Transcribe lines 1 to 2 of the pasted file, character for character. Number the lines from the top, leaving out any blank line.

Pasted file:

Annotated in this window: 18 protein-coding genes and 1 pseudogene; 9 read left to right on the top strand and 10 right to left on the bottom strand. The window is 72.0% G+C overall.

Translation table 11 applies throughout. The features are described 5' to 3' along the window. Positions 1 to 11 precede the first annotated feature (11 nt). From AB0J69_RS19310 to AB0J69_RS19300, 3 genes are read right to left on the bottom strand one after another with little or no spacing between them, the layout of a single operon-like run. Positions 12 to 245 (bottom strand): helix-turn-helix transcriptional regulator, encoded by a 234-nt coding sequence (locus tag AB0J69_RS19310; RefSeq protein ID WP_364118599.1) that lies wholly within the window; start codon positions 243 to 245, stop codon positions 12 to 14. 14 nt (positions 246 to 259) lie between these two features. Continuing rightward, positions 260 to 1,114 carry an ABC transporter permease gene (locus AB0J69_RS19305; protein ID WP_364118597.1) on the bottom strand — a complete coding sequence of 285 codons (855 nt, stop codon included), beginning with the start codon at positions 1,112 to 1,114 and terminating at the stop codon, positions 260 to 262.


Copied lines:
Annotated in this window: 18 protein-coding genes and 1 pseudogene; 9 read left to right on the top strand and 10 right to left on the bottom strand. The window is 72.0% G+C overall.

Translation table 11 applies throughout. The features are described 5' to 3' along the window. Positions 1 to 11 precede the first annotated feature (11 nt). From AB0J69_RS19310 to AB0J69_RS19300, 3 genes are read right to left on the bottom strand one after another with little or no spacing between them, the layout of a single operon-like run. Positions 12 to 245 (bottom strand): helix-turn-helix transcriptional regulator, encoded by a 234-nt coding sequence (locus tag AB0J69_RS19310; RefSeq protein ID WP_364118599.1) that lies wholly within the window; start codon positions 243 to 245, stop codon positions 12 to 14. 14 nt (positions 246 to 259) lie between these two features. Continuing rightward, positions 260 to 1,114 carry an ABC transporter permease gene (locus AB0J69_RS19305; protein ID WP_364118597.1) on the bottom strand — a complete coding sequence of 285 codons (855 nt, stop codon included), beginning with the start codon at positions 1,112 to 1,114 and terminating at the stop codon, positions 260 to 262.